Saturday, 15 October 2011

Day 42: Lethargy In KL

We've been in Kuala Lumpur since Tuesday. We've not done very much.

Kuala Lumpur is a great city, but we've not done it any justice since arriving here at the start of the week. In Sydney, I visited the sights, went on ferries, took long walks, and gained an appreciation for the city. The same for Singapore, in which we explored much of the city, and in Indonesia we even went to the lengths of hiring bicycles and mopeds for mini-adventures, and barely spent an afternoon in sleepy apathy. But sleep apathy seems to be all we've done in KL.

The main reason is the heat. KL is stifling right now. Jakarta might have been draining and Singapore sweaty, but KL seems to have managed to reach a level of humidity that just saps the energy as soon as we walk outside. Or stay inside - our room for the last few days has been without air-con and just a ceiling fan, which tries valiantly but cannot beat the KL heat.

Tuesday, 11 October 2011

Days 37 & 38: On The Road In Bali

"Let's hire a scooter! It means we can get out of Kuta and see the real Bali!"

"I'm not sure..."

"Come on! It's great fun! You'll love it!"

WRONG, Burness.


Saturday, 8 October 2011

Days 33 to 35: Ticking Boxes

Welcome to the cattle truck.

One of the joys of travelling is the sense of freedom. It's just you and a bag: wake up and you can choose to go anywhere. The world is a big place and every road goes at least two directions. But get in the cattle truck and you're on a fixed route.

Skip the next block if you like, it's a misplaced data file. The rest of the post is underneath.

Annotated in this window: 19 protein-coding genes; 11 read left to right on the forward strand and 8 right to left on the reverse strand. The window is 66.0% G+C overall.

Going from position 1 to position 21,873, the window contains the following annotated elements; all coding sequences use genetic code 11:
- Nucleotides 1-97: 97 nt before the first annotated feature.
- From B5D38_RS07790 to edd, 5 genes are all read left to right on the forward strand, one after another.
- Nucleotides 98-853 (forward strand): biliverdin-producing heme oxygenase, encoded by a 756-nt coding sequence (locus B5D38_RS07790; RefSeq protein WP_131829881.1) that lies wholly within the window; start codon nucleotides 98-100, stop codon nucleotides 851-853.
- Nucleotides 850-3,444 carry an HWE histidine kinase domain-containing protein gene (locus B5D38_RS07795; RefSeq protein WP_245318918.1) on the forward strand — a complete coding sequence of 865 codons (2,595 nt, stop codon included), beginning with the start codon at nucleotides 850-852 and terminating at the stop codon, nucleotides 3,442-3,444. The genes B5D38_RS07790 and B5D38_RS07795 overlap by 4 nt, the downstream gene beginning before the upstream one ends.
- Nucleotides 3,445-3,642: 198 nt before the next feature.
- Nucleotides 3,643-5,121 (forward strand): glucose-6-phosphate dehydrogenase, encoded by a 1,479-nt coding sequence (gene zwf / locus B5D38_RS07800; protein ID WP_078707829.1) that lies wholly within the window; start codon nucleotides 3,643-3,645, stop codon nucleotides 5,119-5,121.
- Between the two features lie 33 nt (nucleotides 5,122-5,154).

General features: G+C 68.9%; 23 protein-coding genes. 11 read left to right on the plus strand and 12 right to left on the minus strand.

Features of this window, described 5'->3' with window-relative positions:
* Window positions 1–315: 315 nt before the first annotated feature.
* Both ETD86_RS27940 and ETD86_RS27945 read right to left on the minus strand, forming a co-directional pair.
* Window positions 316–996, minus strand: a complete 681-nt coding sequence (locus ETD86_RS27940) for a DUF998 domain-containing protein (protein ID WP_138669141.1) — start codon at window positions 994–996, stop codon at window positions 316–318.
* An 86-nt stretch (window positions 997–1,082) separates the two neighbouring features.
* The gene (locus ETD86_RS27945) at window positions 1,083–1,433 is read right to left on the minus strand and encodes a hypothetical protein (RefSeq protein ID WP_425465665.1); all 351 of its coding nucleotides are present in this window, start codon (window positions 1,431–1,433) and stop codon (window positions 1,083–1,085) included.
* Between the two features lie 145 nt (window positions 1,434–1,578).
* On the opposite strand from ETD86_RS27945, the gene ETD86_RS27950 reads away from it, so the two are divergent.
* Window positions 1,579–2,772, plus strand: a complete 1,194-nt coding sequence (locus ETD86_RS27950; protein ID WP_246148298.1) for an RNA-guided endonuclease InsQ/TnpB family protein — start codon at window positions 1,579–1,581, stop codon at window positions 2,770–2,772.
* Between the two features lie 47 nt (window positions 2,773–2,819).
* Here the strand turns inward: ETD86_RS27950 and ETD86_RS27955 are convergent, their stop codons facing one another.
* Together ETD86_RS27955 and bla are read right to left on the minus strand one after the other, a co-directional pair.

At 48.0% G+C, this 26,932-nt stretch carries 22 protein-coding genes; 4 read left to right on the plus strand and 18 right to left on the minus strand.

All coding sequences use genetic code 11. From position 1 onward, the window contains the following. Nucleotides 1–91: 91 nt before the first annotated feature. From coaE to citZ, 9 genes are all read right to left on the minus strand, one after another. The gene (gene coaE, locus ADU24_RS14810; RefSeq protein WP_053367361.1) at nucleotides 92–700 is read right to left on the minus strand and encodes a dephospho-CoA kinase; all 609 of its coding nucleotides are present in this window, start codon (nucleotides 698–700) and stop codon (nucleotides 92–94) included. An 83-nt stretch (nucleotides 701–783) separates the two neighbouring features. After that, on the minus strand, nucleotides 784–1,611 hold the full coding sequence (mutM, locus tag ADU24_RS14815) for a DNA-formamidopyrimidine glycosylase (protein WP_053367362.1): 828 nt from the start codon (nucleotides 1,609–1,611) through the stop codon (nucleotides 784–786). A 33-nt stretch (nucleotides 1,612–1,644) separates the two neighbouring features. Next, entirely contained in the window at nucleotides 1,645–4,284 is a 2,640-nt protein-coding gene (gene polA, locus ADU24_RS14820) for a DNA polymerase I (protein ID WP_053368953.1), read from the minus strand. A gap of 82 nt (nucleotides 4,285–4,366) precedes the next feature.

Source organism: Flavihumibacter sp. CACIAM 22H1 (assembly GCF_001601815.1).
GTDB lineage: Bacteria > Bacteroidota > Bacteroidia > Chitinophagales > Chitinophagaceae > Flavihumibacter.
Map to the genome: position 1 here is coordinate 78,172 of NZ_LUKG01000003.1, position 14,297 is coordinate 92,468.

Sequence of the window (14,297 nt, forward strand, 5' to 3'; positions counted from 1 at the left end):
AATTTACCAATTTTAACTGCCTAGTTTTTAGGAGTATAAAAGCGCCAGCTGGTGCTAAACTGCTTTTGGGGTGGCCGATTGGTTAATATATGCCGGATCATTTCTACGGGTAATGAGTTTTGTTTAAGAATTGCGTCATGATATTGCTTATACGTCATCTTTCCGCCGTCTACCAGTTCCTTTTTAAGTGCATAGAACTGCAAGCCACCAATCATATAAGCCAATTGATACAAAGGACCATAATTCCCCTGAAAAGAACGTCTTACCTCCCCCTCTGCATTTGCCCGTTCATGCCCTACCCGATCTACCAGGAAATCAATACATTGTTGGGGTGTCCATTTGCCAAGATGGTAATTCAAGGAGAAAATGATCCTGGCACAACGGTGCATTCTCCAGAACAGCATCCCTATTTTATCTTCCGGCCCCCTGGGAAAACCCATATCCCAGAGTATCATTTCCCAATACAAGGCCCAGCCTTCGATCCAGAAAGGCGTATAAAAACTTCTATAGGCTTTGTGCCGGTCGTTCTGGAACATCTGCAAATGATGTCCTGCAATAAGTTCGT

Burness and I made the mistake of joining this three-day tour for the best of reasons. We were in Yogyakarta and wanted to go to Bali, which is some distance plus a ferry ride away. En route are two sights that generally came highly recommended: the still-smoking crater of the Bromo volcano, and the sulphur lake of Ijen, reputedly the most poisonous lake in the world. It was quite possible to do all these ourselves, but it involved changes of buses, a degree of hassle, and would be likely quite time consuming. Outside our hostel was a travel agents who happened to do our exact route of choice, in just three days, for just £45 in total, including accommodation. It sounded great.